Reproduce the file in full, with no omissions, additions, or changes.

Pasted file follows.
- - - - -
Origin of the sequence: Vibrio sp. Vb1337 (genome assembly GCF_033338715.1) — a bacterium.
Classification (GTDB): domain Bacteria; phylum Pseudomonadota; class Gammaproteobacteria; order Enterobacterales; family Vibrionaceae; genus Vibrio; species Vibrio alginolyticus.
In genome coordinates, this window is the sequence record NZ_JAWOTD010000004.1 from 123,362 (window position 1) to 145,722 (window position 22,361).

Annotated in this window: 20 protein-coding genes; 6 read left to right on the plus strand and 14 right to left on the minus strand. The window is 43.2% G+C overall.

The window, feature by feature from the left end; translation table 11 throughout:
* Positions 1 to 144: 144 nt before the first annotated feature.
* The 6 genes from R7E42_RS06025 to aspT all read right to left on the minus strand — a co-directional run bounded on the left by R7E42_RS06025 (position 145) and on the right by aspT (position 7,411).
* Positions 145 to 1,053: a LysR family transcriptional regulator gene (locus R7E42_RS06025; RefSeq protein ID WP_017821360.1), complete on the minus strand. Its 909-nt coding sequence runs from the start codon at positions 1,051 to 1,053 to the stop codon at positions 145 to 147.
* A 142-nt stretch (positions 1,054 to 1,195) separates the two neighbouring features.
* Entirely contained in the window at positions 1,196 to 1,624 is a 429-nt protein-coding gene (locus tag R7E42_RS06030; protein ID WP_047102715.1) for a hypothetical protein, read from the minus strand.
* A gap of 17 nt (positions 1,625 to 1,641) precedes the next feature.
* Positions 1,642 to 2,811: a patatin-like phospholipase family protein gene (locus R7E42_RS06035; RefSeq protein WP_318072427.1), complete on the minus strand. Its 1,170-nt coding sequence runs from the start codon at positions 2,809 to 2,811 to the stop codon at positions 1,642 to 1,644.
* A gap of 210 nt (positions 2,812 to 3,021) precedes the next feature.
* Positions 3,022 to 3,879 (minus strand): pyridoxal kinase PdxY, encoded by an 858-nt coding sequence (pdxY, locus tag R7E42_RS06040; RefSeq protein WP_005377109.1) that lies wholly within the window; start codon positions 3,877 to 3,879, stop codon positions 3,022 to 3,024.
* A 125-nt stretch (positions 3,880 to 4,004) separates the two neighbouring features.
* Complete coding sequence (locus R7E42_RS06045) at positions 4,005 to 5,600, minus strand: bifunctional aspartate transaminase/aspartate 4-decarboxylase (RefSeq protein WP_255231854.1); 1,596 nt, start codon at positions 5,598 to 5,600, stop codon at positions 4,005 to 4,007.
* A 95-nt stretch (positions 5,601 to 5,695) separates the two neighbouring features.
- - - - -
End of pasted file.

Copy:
Origin of the sequence: Vibrio sp. Vb1337 (genome assembly GCF_033338715.1) — a bacterium.
Classification (GTDB): domain Bacteria; phylum Pseudomonadota; class Gammaproteobacteria; order Enterobacterales; family Vibrionaceae; genus Vibrio; species Vibrio alginolyticus.
In genome coordinates, this window is the sequence record NZ_JAWOTD010000004.1 from 123,362 (window position 1) to 145,722 (window position 22,361).

Annotated in this window: 20 protein-coding genes; 6 read left to right on the plus strand and 14 right to left on the minus strand. The window is 43.2% G+C overall.

The window, feature by feature from the left end; translation table 11 throughout:
* Positions 1 to 144: 144 nt before the first annotated feature.
* The 6 genes from R7E42_RS06025 to aspT all read right to left on the minus strand — a co-directional run bounded on the left by R7E42_RS06025 (position 145) and on the right by aspT (position 7,411).
* Positions 145 to 1,053: a LysR family transcriptional regulator gene (locus R7E42_RS06025; RefSeq protein ID WP_017821360.1), complete on the minus strand. Its 909-nt coding sequence runs from the start codon at positions 1,051 to 1,053 to the stop codon at positions 145 to 147.
* A 142-nt stretch (positions 1,054 to 1,195) separates the two neighbouring features.
* Entirely contained in the window at positions 1,196 to 1,624 is a 429-nt protein-coding gene (locus tag R7E42_RS06030; protein ID WP_047102715.1) for a hypothetical protein, read from the minus strand.
* A gap of 17 nt (positions 1,625 to 1,641) precedes the next feature.
* Positions 1,642 to 2,811: a patatin-like phospholipase family protein gene (locus R7E42_RS06035; RefSeq protein WP_318072427.1), complete on the minus strand. Its 1,170-nt coding sequence runs from the start codon at positions 2,809 to 2,811 to the stop codon at positions 1,642 to 1,644.
* A gap of 210 nt (positions 2,812 to 3,021) precedes the next feature.
* Positions 3,022 to 3,879 (minus strand): pyridoxal kinase PdxY, encoded by an 858-nt coding sequence (pdxY, locus tag R7E42_RS06040; RefSeq protein WP_005377109.1) that lies wholly within the window; start codon positions 3,877 to 3,879, stop codon positions 3,022 to 3,024.
* A 125-nt stretch (positions 3,880 to 4,004) separates the two neighbouring features.
* Complete coding sequence (locus R7E42_RS06045) at positions 4,005 to 5,600, minus strand: bifunctional aspartate transaminase/aspartate 4-decarboxylase (RefSeq protein WP_255231854.1); 1,596 nt, start codon at positions 5,598 to 5,600, stop codon at positions 4,005 to 4,007.
* A 95-nt stretch (positions 5,601 to 5,695) separates the two neighbouring features.